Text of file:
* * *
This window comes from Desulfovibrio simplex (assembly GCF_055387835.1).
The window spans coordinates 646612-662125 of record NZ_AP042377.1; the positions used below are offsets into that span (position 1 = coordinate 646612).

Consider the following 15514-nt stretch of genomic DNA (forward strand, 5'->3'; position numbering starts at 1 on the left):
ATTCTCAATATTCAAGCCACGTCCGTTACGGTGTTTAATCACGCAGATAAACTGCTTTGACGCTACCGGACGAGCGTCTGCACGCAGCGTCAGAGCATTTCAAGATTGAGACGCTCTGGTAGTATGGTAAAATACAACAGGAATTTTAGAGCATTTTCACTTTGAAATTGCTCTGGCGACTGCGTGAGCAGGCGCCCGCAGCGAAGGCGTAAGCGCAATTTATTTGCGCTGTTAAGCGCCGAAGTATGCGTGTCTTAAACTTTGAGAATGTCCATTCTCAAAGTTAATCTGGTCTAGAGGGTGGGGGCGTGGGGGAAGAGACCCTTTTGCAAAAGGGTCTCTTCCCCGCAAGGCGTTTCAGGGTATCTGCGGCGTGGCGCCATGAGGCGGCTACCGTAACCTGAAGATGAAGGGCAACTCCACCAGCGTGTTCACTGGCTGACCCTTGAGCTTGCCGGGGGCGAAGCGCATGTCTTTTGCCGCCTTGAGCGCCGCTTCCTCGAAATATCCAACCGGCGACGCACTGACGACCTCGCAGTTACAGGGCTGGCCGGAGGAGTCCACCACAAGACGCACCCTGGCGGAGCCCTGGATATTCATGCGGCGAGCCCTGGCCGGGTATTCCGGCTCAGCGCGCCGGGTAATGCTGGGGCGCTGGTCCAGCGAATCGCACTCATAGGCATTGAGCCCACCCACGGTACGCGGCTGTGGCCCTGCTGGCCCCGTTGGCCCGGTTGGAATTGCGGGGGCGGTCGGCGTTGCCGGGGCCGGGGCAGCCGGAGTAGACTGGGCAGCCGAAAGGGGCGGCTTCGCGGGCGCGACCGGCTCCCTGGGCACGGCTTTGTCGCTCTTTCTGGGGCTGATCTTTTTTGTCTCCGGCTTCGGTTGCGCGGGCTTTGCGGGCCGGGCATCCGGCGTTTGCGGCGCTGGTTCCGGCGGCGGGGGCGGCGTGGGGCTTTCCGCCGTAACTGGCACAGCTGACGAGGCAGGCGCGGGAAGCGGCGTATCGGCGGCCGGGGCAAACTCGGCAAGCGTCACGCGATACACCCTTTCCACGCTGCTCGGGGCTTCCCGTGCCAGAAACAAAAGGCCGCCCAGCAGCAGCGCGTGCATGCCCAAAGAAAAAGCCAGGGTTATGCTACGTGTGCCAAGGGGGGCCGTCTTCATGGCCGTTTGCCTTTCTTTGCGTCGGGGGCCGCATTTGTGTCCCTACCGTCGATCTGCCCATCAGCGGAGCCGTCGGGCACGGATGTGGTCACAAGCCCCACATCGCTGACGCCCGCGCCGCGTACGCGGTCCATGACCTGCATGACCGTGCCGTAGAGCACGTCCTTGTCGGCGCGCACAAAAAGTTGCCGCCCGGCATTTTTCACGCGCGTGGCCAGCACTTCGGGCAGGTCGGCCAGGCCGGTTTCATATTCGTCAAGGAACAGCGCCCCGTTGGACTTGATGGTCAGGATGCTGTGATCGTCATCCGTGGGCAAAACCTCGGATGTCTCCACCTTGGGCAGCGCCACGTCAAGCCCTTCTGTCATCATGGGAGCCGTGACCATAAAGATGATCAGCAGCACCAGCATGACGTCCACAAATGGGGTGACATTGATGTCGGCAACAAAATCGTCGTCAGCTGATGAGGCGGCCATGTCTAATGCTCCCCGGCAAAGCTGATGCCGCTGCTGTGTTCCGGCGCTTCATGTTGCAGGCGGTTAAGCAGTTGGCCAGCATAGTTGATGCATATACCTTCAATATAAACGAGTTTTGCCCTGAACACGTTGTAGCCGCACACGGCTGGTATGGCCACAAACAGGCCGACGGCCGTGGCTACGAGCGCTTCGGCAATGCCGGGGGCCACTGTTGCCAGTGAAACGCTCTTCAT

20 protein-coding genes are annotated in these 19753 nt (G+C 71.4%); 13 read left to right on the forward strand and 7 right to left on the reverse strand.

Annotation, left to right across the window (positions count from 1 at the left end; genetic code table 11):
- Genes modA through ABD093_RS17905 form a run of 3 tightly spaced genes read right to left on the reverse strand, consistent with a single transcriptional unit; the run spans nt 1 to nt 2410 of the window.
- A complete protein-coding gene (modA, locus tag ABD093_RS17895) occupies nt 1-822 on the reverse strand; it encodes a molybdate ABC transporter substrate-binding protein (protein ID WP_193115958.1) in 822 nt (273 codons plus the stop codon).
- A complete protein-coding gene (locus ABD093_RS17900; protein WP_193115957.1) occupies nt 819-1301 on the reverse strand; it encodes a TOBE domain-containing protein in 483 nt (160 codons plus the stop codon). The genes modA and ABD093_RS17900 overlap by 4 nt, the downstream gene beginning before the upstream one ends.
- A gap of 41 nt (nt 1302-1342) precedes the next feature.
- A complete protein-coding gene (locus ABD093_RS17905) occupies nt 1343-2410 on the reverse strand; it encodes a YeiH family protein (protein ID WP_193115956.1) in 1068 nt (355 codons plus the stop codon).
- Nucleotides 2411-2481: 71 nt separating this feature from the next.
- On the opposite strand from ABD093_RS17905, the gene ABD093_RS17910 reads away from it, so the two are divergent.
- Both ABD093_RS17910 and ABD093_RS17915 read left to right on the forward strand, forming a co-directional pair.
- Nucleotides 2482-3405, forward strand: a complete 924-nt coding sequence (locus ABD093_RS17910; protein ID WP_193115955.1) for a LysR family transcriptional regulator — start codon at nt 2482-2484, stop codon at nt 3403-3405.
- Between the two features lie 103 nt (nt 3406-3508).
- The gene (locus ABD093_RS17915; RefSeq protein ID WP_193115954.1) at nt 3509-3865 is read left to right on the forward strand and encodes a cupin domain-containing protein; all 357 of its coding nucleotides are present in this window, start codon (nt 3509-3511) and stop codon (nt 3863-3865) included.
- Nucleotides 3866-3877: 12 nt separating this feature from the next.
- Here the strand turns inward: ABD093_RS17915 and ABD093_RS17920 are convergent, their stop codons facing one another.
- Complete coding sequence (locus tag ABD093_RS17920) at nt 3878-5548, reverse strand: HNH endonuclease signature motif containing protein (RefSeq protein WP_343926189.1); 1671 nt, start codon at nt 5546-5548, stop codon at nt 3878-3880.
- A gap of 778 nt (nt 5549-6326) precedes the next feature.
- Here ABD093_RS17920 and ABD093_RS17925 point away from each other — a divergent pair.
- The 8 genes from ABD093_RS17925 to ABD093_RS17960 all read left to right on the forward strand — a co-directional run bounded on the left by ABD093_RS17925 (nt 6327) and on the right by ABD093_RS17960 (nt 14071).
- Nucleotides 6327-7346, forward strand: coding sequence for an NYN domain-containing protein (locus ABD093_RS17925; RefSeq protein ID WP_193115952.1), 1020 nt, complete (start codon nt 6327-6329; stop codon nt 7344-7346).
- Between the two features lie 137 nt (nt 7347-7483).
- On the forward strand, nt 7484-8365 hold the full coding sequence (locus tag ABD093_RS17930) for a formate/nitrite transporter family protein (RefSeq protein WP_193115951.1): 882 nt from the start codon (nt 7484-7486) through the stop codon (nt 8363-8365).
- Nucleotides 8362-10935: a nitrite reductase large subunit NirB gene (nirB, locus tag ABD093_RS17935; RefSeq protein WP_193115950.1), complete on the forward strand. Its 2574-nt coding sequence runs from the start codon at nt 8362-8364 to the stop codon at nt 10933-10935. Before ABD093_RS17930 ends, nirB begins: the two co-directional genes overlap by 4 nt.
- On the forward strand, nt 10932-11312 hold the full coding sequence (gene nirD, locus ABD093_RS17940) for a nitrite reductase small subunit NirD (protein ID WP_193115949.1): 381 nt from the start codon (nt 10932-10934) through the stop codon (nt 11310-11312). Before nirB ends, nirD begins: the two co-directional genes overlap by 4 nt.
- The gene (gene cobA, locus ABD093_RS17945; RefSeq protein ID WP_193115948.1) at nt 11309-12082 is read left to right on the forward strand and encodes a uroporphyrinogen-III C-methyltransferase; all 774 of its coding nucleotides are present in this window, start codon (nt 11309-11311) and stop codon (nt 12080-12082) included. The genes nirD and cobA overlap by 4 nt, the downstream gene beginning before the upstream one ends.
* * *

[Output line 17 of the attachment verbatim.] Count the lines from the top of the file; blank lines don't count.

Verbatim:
- The gene (locus ABD093_RS17915; RefSeq protein ID WP_193115954.1) at nt 3509-3865 is read left to right on the forward strand and encodes a cupin domain-containing protein; all 357 of its coding nucleotides are present in this window, start codon (nt 3509-3511) and stop codon (nt 3863-3865) included.